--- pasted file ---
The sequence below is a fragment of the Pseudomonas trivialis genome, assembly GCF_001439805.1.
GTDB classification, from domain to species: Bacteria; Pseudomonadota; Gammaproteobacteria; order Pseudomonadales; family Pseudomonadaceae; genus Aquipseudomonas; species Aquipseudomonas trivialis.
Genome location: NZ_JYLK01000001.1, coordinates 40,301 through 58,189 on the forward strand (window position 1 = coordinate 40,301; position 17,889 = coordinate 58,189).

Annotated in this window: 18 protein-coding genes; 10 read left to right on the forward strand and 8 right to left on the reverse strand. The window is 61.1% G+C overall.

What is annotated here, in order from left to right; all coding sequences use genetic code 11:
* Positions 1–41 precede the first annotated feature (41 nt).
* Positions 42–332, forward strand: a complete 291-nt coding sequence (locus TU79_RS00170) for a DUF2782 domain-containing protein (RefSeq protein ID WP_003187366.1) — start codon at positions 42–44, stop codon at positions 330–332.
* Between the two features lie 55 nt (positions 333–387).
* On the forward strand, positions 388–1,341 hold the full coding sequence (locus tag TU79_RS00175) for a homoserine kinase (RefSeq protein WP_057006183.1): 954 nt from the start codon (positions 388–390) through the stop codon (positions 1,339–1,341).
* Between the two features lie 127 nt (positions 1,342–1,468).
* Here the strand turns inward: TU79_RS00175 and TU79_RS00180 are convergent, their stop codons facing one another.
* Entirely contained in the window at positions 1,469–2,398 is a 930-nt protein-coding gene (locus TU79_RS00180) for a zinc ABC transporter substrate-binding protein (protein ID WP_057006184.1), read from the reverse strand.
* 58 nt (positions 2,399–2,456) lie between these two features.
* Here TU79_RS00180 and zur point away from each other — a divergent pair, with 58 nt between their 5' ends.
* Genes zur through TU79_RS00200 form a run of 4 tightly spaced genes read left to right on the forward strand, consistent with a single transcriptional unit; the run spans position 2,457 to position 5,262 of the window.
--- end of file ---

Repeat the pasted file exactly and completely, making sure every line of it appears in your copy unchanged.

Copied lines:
The sequence below is a fragment of the Pseudomonas trivialis genome, assembly GCF_001439805.1.
GTDB classification, from domain to species: Bacteria; Pseudomonadota; Gammaproteobacteria; order Pseudomonadales; family Pseudomonadaceae; genus Aquipseudomonas; species Aquipseudomonas trivialis.
Genome location: NZ_JYLK01000001.1, coordinates 40,301 through 58,189 on the forward strand (window position 1 = coordinate 40,301; position 17,889 = coordinate 58,189).

Annotated in this window: 18 protein-coding genes; 10 read left to right on the forward strand and 8 right to left on the reverse strand. The window is 61.1% G+C overall.

What is annotated here, in order from left to right; all coding sequences use genetic code 11:
* Positions 1–41 precede the first annotated feature (41 nt).
* Positions 42–332, forward strand: a complete 291-nt coding sequence (locus TU79_RS00170) for a DUF2782 domain-containing protein (RefSeq protein ID WP_003187366.1) — start codon at positions 42–44, stop codon at positions 330–332.
* Between the two features lie 55 nt (positions 333–387).
* On the forward strand, positions 388–1,341 hold the full coding sequence (locus tag TU79_RS00175) for a homoserine kinase (RefSeq protein WP_057006183.1): 954 nt from the start codon (positions 388–390) through the stop codon (positions 1,339–1,341).
* Between the two features lie 127 nt (positions 1,342–1,468).
* Here the strand turns inward: TU79_RS00175 and TU79_RS00180 are convergent, their stop codons facing one another.
* Entirely contained in the window at positions 1,469–2,398 is a 930-nt protein-coding gene (locus TU79_RS00180) for a zinc ABC transporter substrate-binding protein (protein ID WP_057006184.1), read from the reverse strand.
* 58 nt (positions 2,399–2,456) lie between these two features.
* Here TU79_RS00180 and zur point away from each other — a divergent pair, with 58 nt between their 5' ends.
* Genes zur through TU79_RS00200 form a run of 4 tightly spaced genes read left to right on the forward strand, consistent with a single transcriptional unit; the run spans position 2,457 to position 5,262 of the window.